With a lot of construction adhesive, glue, nails and a rubber liner, you will be in business. There are several methods you can choose to heat but this particular guide uses hot water from the tap. To find out more about this project, click here.
#6 Solar Hot Tub
Without getting too technical, this solar hot tub this involved combining elements with a pump, an expansion tank, a pressure relief valve, and miscellaneous valves and gauges to be able to charge the solar heating system. By using several solar panels this hot tub is not going to get cold but this could prove to be a lengthy project.
The design is rock which surrounds the tub and it extends all the way to the ceiling on the back half. The rock wall was firmly anchored into place with heavy wire secured to supports and stuffed with insulation. This hot tub could cost you $500 and up if you had to buy the rocks and parts entirely. If you already own solar panels then it could work out well for you.
#7 Pallet Hot Tub
If you have a bunch of pallets laying around, this maybe the project for you. The rustic look of this pallet hot tub is sure to add some warmth to your patio for pretty cheap. With a liner, some screws, pvc pipe and an above ground pool heater you can be relaxing in your hot tub in a day or so.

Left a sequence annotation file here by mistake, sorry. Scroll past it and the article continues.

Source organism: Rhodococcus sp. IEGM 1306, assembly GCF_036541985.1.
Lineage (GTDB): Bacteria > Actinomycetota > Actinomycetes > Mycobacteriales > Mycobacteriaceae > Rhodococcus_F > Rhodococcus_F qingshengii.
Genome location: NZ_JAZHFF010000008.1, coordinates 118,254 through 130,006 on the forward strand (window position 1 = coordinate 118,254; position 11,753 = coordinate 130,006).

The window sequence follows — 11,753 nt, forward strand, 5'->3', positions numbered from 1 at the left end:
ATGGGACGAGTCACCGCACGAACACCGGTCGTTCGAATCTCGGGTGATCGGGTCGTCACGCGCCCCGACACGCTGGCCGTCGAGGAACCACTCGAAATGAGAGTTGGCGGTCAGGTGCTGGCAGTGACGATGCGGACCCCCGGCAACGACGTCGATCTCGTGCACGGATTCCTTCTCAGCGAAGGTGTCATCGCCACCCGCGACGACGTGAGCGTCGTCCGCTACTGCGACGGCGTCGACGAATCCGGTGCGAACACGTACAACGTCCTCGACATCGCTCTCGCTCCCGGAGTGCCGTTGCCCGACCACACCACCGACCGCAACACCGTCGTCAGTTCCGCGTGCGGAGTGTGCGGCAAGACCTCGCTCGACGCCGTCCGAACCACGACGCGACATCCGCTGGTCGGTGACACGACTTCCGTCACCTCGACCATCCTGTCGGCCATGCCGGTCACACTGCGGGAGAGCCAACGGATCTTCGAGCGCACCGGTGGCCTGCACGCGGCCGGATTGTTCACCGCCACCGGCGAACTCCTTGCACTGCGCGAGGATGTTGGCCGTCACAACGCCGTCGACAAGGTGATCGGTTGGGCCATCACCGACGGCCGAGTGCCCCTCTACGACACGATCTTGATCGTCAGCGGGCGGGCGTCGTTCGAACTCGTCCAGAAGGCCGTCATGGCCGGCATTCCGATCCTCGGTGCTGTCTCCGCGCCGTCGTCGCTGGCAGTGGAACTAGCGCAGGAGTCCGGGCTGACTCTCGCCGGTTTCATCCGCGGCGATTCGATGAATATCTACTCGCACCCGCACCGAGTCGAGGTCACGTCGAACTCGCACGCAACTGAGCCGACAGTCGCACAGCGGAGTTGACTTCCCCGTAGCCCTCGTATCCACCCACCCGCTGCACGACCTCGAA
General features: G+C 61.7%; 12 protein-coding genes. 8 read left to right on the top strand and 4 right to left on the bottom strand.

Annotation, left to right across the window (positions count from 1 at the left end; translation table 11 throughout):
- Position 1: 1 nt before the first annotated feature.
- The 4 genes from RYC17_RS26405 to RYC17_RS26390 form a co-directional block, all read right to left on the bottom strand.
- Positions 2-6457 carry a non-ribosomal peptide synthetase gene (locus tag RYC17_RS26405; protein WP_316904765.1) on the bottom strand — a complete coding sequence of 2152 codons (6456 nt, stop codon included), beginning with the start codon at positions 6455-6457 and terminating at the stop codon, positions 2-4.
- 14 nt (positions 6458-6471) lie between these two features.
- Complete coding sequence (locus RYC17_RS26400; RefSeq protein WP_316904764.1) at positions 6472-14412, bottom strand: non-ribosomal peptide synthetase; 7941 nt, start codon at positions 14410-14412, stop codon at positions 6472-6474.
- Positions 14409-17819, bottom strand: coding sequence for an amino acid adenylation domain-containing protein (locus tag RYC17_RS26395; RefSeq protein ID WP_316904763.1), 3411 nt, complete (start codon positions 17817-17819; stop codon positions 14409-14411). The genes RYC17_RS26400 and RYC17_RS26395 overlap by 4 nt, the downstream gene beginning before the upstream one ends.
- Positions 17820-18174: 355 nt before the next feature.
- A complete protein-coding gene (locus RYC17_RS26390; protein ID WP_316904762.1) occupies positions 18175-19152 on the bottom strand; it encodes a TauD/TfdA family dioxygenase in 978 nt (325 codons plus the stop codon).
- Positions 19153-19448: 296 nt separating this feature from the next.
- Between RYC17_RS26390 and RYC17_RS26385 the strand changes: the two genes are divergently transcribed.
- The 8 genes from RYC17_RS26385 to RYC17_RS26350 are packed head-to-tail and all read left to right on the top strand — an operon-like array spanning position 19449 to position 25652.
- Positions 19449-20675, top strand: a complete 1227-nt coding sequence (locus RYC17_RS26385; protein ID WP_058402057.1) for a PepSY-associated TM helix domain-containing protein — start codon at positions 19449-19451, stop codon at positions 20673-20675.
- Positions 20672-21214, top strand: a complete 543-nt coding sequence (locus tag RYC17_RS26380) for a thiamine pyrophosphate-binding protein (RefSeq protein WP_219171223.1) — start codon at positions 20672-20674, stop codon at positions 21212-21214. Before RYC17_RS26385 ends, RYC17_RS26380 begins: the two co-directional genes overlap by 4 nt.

This project is very simple and can be done for around $100 if you have pallets laying around or can pick some up for free. To keep cost down you may consider other heating methods, especially if you have solar panels already in place.
#8 Concrete Hot Tub
This DIY hot tub is not just concrete but the structure is built from sandbags in a concrete base. With some strategic placing of the bags,chicken wire, bricks and plaster, this hot tub design requires little tools. It can also be used as a small pool but any type of heating element can be added to warm up the water.
This hot tub design is 60% in ground and looks like a rough version of a built in hot tub. This tutorial walks you through each step of the building process and also shows you how to add a built in area for the pump.
#9 Rubbermaid Hot Tub
If you’re working with a small budget and just need a hot tub for one, maybe 2 people, this could be the one. You can start with a 150 gallon Rubbermaid container and choose the method of heat. It wouldn’t be out of the question to add jets if you really want to be creative.
In this picture the creator of this DIY hot tub appears to be using a compressor to create bubbles. Using solar or an above ground heater would also work in heating this tub. This hot tub can be set up for under $100.
#10 Block Wall Hot Tub
A Block Wall Hot Tub may sound like something left for the professionals, but this tutorial will show you every step and save you a ton of money on a hot tub. It is built with a concrete base pad and you will need a good amount of space for it. The structure is built like a block wall then can be smoothed with gunite or cement.
This option would be one of the more expensive and more permanent DIY hot tubs. The total construction could cost you $3,000 to $5,000 but is a great alternative to a built in hot tub which would cost $50,000 or more.
With so many DIY hot tubs options out there you can surely find one to fit your budget. If you are not up for the challenge or lack the tools and skills involved, you might consider buying an inflatable hot tub which is a lot less permanent.